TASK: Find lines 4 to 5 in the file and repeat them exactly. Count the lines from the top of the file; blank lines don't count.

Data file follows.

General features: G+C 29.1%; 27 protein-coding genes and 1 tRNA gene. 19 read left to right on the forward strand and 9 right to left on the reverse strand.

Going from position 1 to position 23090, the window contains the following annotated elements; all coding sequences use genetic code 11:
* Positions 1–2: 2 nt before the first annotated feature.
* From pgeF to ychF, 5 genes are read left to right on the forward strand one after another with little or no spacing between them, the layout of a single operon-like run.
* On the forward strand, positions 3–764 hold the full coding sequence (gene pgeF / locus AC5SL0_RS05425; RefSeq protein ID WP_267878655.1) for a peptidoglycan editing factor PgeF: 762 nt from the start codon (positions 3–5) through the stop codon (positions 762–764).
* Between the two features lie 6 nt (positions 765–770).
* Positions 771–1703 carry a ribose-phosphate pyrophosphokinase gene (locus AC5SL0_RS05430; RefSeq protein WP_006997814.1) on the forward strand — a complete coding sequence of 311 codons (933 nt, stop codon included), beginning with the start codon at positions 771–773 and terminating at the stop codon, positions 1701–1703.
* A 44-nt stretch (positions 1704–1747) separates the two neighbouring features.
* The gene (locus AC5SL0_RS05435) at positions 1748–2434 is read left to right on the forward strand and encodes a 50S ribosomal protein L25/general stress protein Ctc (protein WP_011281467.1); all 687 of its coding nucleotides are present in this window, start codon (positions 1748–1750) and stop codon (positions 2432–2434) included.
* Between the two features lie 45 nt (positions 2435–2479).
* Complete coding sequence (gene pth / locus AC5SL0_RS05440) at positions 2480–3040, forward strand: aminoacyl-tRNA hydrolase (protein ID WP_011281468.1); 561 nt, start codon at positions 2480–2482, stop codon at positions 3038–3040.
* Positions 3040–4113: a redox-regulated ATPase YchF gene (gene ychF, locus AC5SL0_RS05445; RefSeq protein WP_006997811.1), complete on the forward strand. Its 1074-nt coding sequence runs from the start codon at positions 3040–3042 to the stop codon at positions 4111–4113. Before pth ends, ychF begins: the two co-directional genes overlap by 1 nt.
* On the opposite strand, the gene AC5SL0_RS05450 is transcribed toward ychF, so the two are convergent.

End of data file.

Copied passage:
* From pgeF to ychF, 5 genes are read left to right on the forward strand one after another with little or no spacing between them, the layout of a single operon-like run.
* On the forward strand, positions 3–764 hold the full coding sequence (gene pgeF / locus AC5SL0_RS05425; RefSeq protein ID WP_267878655.1) for a peptidoglycan editing factor PgeF: 762 nt from the start codon (positions 3–5) through the stop codon (positions 762–764).